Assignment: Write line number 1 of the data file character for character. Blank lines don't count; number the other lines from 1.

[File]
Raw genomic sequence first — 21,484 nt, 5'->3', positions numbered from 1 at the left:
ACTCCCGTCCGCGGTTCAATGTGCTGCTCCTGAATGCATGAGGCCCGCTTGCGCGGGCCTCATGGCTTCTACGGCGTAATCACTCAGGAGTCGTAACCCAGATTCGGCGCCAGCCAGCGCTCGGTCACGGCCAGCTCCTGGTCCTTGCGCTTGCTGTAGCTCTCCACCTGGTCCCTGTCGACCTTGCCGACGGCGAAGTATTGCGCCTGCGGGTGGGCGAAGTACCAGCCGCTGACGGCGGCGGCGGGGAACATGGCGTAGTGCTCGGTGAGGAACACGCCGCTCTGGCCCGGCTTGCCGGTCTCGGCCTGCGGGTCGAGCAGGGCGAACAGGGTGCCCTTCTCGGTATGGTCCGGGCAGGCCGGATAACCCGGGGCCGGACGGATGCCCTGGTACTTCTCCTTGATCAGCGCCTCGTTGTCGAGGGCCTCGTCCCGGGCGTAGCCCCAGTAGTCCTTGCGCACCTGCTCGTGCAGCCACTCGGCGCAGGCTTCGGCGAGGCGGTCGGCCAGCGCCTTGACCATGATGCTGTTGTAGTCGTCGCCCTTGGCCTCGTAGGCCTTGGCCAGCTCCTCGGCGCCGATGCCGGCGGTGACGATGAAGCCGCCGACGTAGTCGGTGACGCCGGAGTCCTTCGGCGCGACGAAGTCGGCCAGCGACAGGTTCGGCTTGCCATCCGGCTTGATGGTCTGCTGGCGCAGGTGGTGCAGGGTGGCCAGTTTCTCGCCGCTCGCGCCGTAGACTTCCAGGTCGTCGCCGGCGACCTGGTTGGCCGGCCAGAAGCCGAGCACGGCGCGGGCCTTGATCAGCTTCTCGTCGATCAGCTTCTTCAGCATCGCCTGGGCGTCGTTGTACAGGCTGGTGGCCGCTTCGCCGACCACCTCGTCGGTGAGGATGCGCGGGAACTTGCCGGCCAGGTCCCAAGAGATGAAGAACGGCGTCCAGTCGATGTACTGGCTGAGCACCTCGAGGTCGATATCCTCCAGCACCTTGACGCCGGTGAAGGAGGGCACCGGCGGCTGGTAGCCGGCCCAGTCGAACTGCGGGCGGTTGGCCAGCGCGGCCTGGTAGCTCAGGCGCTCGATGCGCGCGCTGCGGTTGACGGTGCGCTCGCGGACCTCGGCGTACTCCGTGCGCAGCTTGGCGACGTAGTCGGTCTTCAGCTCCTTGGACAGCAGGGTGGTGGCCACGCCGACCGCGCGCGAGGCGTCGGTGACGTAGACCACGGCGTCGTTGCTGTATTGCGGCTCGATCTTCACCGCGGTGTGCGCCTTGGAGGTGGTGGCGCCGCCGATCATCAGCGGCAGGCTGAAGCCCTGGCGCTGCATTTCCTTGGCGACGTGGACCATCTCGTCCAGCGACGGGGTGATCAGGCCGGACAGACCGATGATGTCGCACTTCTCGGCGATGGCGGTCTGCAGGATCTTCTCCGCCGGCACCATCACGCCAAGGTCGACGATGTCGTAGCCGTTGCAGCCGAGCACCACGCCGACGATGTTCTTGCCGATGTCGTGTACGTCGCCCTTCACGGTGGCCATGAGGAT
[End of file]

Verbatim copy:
Raw genomic sequence first — 21,484 nt, 5'->3', positions numbered from 1 at the left: